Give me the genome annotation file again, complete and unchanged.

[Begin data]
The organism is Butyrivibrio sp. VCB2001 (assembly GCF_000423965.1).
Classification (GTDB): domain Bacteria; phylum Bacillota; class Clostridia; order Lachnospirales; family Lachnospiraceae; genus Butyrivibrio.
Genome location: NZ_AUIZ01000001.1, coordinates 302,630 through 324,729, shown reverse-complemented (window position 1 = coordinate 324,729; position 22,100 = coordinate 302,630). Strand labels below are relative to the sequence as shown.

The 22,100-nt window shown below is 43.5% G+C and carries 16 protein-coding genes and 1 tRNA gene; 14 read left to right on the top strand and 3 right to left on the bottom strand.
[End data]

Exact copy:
The organism is Butyrivibrio sp. VCB2001 (assembly GCF_000423965.1).
Classification (GTDB): domain Bacteria; phylum Bacillota; class Clostridia; order Lachnospirales; family Lachnospiraceae; genus Butyrivibrio.
Genome location: NZ_AUIZ01000001.1, coordinates 302,630 through 324,729, shown reverse-complemented (window position 1 = coordinate 324,729; position 22,100 = coordinate 302,630). Strand labels below are relative to the sequence as shown.

The 22,100-nt window shown below is 43.5% G+C and carries 16 protein-coding genes and 1 tRNA gene; 14 read left to right on the top strand and 3 right to left on the bottom strand.